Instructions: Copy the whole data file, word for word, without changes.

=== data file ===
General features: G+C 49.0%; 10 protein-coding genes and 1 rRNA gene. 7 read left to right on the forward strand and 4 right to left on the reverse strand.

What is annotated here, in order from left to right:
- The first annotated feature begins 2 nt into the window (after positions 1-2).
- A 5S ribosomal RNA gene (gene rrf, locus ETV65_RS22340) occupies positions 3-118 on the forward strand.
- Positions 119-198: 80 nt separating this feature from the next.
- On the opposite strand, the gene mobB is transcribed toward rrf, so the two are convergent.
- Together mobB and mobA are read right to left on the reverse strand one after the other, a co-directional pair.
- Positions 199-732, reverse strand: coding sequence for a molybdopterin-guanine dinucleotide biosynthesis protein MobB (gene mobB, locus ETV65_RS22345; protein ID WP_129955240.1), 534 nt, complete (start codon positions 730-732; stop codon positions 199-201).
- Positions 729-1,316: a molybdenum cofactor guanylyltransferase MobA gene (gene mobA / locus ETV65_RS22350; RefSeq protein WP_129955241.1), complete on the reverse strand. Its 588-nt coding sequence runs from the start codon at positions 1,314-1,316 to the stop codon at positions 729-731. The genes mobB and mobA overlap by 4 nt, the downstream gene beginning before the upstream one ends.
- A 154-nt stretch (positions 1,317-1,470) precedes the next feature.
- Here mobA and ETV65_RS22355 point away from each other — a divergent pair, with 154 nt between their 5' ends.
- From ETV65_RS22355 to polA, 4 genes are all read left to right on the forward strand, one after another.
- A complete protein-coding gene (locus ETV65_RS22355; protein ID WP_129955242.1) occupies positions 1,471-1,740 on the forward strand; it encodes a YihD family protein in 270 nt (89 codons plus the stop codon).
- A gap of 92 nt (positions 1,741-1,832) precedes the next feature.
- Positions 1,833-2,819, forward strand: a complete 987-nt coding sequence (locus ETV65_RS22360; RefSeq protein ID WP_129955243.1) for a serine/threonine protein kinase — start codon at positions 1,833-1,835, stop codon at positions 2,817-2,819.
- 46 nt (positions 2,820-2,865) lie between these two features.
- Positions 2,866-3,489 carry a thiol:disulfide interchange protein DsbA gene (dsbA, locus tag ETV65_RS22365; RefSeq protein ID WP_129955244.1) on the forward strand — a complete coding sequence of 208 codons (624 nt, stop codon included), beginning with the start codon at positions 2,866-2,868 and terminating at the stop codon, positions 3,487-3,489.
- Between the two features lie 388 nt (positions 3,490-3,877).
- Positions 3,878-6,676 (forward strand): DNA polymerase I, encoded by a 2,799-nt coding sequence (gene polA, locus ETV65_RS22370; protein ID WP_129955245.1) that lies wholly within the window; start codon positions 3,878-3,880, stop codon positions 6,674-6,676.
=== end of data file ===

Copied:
General features: G+C 49.0%; 10 protein-coding genes and 1 rRNA gene. 7 read left to right on the forward strand and 4 right to left on the reverse strand.

What is annotated here, in order from left to right:
- The first annotated feature begins 2 nt into the window (after positions 1-2).
- A 5S ribosomal RNA gene (gene rrf, locus ETV65_RS22340) occupies positions 3-118 on the forward strand.
- Positions 119-198: 80 nt separating this feature from the next.
- On the opposite strand, the gene mobB is transcribed toward rrf, so the two are convergent.
- Together mobB and mobA are read right to left on the reverse strand one after the other, a co-directional pair.
- Positions 199-732, reverse strand: coding sequence for a molybdopterin-guanine dinucleotide biosynthesis protein MobB (gene mobB, locus ETV65_RS22345; protein ID WP_129955240.1), 534 nt, complete (start codon positions 730-732; stop codon positions 199-201).
- Positions 729-1,316: a molybdenum cofactor guanylyltransferase MobA gene (gene mobA / locus ETV65_RS22350; RefSeq protein WP_129955241.1), complete on the reverse strand. Its 588-nt coding sequence runs from the start codon at positions 1,314-1,316 to the stop codon at positions 729-731. The genes mobB and mobA overlap by 4 nt, the downstream gene beginning before the upstream one ends.
- A 154-nt stretch (positions 1,317-1,470) precedes the next feature.
- Here mobA and ETV65_RS22355 point away from each other — a divergent pair, with 154 nt between their 5' ends.
- From ETV65_RS22355 to polA, 4 genes are all read left to right on the forward strand, one after another.
- A complete protein-coding gene (locus ETV65_RS22355; protein ID WP_129955242.1) occupies positions 1,471-1,740 on the forward strand; it encodes a YihD family protein in 270 nt (89 codons plus the stop codon).
- A gap of 92 nt (positions 1,741-1,832) precedes the next feature.
- Positions 1,833-2,819, forward strand: a complete 987-nt coding sequence (locus ETV65_RS22360; RefSeq protein ID WP_129955243.1) for a serine/threonine protein kinase — start codon at positions 1,833-1,835, stop codon at positions 2,817-2,819.
- 46 nt (positions 2,820-2,865) lie between these two features.
- Positions 2,866-3,489 carry a thiol:disulfide interchange protein DsbA gene (dsbA, locus tag ETV65_RS22365; RefSeq protein ID WP_129955244.1) on the forward strand — a complete coding sequence of 208 codons (624 nt, stop codon included), beginning with the start codon at positions 2,866-2,868 and terminating at the stop codon, positions 3,487-3,489.
- Between the two features lie 388 nt (positions 3,490-3,877).
- Positions 3,878-6,676 (forward strand): DNA polymerase I, encoded by a 2,799-nt coding sequence (gene polA, locus ETV65_RS22370; protein ID WP_129955245.1) that lies wholly within the window; start codon positions 3,878-3,880, stop codon positions 6,674-6,676.